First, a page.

Other than the fact that it has a state lottery, South Carolina is perhaps one of the most consistent states to be staunchly against the expansion of gambling. Personally, I was quite surprised when they were one of the first states to embrace Daily Fantasy Sports (DFS) as they will certainly be one of the last states do get Commercial Casinos, assuming they ever do.
Utah is just Utah, one of only two states (the other is Hawaii) with no legal form of gambling whatsoever. While they couldn’t stop the tribes from having certain forms of Class I and Class II gambling, the state would do everything in their power to make it difficult for them.
Another thing that would be a strike against limited Native American casinos in Utah is that it is landlocked by several bordering states---all of which have either Commercial Casinos or Tribal Casinos that could be assumed to offer more than the State of Utah would ever allow, by compact. While they might find themselves going to Heaven, the State of Utah is Hell if you’re a lover of all things gambling.
So, why do some Native American casinos have more offerings than others? Why do some operate alongside Commercial Casinos and others don’t? Let’s dive into this:
Why do some Native American casinos have Table Games (and other games) and others don’t?
The first thing that we need to establish is that Native American Tribal Casinos are allowed to have anything that a state Commercial Casino does IF there is a Commercial Casino in the state in question. Therefore, if you go to our list above, that will tell you which states have both Commercial Casinos co-existing with Tribal Casinos.
Secondly, if the state has legalized a particular form of gambling, then the Tribal Casinos are authorized to have it whether or not that state actually has any casinos. In other words, if a given state declares that Craps is a legal game, then Tribal Casinos must be permitted to offer Craps.
Even if a state hasn’t legalized it for its own Commercial Casinos, that doesn’t mean that a Tribe can’t offer it if there is an Amendment to the compact, as reported by our own Maja Djordjevic.
Some Tribal Casinos even have sports betting now, and Santa Ana Star was the first!
As far back as 2012, there was some question as to whether or not the State of Connecticut would negotiate with the Mohegan Tribe to allow for online gambling, as reported by Feelin’ Froggy here.
While it didn’t happen, recent years have seen other states expand their gambling offerings to include commercialized and regulated online gambling and Connecticut has finally decided to allow Foxwoods and Mohegan Sun join the fray as of May of 2021...so it’s just a matter of time while the details get hammered out.
The far limits of this were tested by the Northern Arapaho Tribe, so if you’re interested in the case, I would recommend using Google and searching, “Northern Arapaho Tribe v. State of Wyoming.”
This case is actually kind of hilarious in that the Northern Arapaho Tribe was able to offer whatever the hell it wanted to in its casinos, basically on a technicality!
Basically, the Northern Arapaho wanted to get every game of every possible kind (effectively) as a part of its compact, but Wyoming said no on the grounds that the state only offers certain games on a Commercial or Charitable basis. The Northern Arapaho tribe argued that, while that may be true, other forms of gambling are legal, (as social gambling in the state is virtually without restriction) and therefore, Wyoming must negotiate a compact that allows all forms of gambling. Here is a quote from the case:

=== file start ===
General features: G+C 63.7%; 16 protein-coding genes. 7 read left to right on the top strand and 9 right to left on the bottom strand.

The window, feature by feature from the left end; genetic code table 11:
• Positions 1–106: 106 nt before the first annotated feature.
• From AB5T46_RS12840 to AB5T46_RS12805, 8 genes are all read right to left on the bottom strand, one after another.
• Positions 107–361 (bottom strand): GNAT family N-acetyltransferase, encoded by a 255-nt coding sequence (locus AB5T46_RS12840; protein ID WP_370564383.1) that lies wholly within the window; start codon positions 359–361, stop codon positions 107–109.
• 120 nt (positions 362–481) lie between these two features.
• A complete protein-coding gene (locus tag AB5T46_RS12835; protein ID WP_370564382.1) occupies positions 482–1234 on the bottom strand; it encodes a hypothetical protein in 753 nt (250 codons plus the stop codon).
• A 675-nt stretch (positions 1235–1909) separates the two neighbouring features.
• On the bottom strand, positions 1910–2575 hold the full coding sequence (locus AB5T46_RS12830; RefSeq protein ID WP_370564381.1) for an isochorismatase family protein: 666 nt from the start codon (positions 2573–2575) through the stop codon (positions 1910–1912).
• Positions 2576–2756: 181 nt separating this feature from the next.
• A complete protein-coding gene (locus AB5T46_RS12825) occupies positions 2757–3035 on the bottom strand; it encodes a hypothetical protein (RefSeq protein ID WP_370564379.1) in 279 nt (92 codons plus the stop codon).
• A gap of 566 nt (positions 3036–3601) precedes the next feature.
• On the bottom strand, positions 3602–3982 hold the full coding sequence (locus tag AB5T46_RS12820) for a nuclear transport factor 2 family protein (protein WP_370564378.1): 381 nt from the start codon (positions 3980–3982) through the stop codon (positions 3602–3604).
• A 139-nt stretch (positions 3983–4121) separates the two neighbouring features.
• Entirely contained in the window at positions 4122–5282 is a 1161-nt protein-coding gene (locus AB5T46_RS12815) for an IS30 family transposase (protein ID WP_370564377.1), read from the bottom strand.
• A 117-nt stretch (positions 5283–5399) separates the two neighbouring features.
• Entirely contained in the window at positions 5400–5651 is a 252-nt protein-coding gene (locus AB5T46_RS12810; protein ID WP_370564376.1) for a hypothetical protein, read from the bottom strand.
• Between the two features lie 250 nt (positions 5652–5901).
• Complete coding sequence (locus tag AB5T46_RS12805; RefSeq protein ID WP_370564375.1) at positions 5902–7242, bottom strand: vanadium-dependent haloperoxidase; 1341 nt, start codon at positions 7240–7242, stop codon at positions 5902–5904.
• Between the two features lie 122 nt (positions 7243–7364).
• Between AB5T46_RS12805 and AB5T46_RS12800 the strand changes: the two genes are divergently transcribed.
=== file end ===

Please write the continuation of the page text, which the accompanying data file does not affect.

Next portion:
The Tribe disagreed, claiming that Wyoming was required to negotiate regarding all games listed in the Tribe's proposed compact because state law permitted a nearly unlimited variety of gaming, including “any game, wager or transaction,” albeit only for social or non-profit purposes. Wyo. Stat. § 6-7-101(a)(iii)(E). Over one hundred eighty days passed without a gaming compact, prompting the Tribe to file suit seeking a declaration that Wyoming had failed to negotiate in good faith in violation of the IGRA. See 25 U.S.C. § 2710(d)(7)(B)(i). In addition, the Tribe requested the court to order the state to enter into a tribal-state compact within sixty days. Id. § 2710(d)(7)(B)(iii). In the alternative, the Tribe sought an injunction to prevent the state from interfering with the Tribe's alleged right to conduct or regulate class III gaming on Indian lands within Wyoming.
The question then became whether or not the provision that would allow tribes to have anything the state has applies only to Commercial Gambling offerings, or does it apply to all gambling offerings that are legal within the state, regardless of whether or not they are commercial?
Initially, the State of Wyoming won:
The district court partially granted a motion for judgment on the pleadings in favor of the Tribe, holding that the state's refusal to bargain on calcutta or parimutuel wagering, other than in strict conformity with state law restrictions that do not apply to tribes under the IGRA, constituted a failure to negotiate in good faith. The court further held, however, that the state was not required to negotiate regarding “casino-style” games or “gaming machines,” notwithstanding Wyoming's permissiveness in allowing casino-style gambling for social purposes. The court ordered the parties to enter into a compact within sixty days with regard to calcutta and parimutuel betting.